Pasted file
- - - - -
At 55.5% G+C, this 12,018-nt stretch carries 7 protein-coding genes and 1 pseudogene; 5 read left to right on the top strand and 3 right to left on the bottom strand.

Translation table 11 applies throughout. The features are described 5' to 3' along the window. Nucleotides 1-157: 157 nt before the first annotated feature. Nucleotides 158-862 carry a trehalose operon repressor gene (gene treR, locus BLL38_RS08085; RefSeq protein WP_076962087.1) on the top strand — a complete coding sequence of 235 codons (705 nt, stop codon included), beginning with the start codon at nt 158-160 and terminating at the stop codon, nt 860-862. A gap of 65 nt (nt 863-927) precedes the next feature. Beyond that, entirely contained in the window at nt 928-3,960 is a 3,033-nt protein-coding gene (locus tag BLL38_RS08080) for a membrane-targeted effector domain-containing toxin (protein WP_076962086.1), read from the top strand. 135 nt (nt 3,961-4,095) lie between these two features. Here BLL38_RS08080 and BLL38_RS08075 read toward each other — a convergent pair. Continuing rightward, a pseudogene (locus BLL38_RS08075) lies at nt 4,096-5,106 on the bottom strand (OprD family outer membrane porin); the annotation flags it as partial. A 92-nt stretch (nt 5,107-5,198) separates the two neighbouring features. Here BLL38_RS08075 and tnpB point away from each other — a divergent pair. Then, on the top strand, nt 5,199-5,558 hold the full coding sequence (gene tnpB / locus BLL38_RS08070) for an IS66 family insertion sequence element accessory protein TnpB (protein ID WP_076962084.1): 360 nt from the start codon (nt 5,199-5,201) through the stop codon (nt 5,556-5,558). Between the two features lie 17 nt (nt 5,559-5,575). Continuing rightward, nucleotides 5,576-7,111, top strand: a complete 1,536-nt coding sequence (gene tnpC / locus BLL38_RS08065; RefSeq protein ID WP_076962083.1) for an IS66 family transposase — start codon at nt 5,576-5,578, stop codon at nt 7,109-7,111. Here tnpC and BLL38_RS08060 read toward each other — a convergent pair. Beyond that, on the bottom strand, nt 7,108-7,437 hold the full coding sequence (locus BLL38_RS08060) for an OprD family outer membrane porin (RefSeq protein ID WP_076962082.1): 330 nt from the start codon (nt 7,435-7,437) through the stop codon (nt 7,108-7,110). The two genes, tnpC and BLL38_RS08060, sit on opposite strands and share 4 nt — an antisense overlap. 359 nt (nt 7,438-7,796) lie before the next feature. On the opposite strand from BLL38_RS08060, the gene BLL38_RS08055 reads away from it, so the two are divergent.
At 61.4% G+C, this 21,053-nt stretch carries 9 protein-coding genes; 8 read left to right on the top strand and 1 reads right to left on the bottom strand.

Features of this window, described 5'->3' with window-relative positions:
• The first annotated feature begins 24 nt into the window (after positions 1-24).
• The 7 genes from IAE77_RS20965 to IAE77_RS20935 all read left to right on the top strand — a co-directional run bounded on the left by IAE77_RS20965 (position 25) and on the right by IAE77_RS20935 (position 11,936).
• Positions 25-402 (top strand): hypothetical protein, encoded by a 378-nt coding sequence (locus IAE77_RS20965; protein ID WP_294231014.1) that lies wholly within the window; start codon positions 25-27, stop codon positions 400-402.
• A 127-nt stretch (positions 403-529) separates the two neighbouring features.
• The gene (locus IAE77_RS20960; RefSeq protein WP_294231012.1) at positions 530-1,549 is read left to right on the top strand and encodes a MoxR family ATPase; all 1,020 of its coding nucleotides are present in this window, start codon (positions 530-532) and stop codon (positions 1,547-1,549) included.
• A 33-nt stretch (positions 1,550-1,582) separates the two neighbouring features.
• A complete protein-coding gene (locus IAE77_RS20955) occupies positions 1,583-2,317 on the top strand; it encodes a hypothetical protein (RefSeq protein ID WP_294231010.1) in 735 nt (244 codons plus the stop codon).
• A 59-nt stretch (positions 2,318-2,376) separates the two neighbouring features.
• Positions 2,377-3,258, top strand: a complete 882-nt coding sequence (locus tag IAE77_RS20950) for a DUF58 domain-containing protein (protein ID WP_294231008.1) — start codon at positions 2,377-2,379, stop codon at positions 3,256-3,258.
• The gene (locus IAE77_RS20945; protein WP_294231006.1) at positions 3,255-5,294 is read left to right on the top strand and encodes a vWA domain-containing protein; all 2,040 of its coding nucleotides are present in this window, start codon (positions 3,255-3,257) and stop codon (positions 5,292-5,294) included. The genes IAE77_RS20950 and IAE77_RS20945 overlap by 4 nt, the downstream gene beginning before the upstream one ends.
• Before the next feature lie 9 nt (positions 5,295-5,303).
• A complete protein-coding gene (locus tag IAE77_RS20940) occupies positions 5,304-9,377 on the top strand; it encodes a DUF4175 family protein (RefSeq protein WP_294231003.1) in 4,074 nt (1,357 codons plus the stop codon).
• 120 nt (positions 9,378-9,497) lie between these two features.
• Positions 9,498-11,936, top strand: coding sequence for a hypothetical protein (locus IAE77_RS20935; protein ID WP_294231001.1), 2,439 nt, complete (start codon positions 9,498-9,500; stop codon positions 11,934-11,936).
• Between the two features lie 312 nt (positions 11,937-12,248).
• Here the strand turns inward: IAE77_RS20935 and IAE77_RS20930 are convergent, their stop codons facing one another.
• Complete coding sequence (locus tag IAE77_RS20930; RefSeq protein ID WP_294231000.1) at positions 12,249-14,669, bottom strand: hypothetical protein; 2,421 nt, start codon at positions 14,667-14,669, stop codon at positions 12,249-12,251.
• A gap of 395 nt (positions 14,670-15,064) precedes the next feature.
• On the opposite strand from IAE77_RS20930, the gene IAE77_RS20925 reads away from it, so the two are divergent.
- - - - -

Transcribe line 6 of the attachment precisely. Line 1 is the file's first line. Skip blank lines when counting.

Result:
• The 7 genes from IAE77_RS20965 to IAE77_RS20935 all read left to right on the top strand — a co-directional run bounded on the left by IAE77_RS20965 (position 25) and on the right by IAE77_RS20935 (position 11,936).